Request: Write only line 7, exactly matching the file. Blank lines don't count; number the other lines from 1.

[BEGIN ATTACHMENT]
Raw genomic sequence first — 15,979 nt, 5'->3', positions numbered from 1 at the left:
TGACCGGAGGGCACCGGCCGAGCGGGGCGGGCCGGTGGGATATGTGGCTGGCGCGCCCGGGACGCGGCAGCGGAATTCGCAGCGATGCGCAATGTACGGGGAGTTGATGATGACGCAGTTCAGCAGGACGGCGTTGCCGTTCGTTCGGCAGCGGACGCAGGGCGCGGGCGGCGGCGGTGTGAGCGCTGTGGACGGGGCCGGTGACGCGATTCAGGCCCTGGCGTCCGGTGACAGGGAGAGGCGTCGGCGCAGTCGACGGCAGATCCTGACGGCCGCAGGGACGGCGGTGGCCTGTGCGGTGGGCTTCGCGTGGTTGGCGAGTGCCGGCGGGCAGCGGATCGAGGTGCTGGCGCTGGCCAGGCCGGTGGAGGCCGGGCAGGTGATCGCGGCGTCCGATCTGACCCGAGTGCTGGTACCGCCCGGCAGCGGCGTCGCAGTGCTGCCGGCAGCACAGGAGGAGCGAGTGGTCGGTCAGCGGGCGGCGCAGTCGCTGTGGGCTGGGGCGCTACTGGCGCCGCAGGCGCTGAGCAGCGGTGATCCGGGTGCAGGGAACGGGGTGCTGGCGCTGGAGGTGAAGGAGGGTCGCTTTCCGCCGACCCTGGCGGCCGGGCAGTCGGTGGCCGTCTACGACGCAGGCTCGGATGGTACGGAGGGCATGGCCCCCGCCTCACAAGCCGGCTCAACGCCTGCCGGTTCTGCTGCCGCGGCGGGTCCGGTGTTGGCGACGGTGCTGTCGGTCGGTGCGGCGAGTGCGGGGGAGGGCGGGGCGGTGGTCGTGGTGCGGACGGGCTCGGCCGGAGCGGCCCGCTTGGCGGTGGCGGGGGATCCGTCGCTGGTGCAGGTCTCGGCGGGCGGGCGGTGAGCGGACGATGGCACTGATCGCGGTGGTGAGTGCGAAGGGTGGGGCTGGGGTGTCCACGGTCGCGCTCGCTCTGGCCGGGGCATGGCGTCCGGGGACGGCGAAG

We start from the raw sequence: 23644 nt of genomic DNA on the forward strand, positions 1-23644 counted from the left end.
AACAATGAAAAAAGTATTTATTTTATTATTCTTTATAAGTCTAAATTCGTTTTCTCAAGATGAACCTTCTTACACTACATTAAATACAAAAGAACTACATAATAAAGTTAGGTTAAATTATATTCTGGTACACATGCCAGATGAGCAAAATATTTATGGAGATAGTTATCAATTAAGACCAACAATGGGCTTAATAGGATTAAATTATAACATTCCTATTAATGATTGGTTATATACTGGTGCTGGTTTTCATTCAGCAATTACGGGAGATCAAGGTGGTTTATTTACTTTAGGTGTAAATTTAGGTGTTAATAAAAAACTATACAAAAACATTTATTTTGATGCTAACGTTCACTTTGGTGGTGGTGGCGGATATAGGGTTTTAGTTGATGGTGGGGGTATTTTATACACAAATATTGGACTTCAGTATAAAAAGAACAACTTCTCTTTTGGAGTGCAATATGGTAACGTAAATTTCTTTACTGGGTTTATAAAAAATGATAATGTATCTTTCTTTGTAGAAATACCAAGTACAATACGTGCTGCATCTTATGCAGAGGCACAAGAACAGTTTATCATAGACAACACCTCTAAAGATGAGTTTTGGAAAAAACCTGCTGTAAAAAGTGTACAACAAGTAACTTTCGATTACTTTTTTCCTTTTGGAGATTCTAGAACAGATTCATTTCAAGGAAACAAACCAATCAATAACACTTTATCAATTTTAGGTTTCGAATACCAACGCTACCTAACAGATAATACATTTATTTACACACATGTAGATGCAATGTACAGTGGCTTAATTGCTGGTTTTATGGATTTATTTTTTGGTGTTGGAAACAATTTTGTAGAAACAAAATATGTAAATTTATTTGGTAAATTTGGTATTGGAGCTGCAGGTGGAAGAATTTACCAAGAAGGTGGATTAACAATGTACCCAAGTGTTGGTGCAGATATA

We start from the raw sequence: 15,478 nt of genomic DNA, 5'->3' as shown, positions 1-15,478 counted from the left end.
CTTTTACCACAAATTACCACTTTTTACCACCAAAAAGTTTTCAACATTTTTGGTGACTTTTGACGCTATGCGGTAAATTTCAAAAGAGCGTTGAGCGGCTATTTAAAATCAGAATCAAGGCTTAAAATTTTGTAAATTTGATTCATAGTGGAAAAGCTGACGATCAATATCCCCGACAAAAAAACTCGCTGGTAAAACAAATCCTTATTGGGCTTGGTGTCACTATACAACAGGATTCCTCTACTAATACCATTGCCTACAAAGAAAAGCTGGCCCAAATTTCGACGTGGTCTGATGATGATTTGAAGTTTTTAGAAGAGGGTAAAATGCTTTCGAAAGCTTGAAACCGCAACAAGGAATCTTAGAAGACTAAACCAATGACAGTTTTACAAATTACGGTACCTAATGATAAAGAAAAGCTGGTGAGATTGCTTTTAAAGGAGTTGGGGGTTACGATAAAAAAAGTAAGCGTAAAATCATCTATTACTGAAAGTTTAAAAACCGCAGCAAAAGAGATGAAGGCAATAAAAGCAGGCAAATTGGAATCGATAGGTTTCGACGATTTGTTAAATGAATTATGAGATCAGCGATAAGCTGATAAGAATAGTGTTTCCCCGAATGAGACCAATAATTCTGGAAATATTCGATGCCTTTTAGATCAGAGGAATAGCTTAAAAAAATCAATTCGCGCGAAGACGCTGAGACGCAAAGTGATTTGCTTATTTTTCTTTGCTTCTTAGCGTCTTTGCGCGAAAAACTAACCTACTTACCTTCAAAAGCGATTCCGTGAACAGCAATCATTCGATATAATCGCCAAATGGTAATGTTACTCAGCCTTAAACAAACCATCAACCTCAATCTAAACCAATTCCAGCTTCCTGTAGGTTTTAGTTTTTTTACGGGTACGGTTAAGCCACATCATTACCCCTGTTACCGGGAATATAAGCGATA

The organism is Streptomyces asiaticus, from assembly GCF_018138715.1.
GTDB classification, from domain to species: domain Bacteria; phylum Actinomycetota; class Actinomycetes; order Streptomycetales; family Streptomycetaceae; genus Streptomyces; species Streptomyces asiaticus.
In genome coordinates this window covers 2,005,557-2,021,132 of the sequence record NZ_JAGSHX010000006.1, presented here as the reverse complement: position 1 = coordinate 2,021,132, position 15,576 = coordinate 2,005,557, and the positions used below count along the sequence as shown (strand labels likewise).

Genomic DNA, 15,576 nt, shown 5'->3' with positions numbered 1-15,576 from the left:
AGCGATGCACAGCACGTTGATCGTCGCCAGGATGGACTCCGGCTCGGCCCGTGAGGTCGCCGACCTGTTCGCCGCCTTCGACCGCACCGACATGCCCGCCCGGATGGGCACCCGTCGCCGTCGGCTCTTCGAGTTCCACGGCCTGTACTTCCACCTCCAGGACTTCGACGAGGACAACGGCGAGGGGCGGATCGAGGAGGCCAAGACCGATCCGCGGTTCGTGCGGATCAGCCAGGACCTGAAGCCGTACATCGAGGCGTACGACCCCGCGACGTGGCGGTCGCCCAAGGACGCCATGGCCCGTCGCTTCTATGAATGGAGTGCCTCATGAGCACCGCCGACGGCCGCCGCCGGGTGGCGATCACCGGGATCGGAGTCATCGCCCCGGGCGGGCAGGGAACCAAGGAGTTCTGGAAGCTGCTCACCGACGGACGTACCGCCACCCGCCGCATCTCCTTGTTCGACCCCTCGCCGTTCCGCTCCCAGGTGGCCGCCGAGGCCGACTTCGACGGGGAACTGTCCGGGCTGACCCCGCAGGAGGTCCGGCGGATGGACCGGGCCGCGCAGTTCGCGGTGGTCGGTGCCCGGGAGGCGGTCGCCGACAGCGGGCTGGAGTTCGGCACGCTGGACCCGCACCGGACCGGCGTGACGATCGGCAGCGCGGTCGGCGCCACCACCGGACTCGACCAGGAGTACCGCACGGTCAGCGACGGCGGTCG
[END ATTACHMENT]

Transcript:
The organism is Streptomyces asiaticus, from assembly GCF_018138715.1.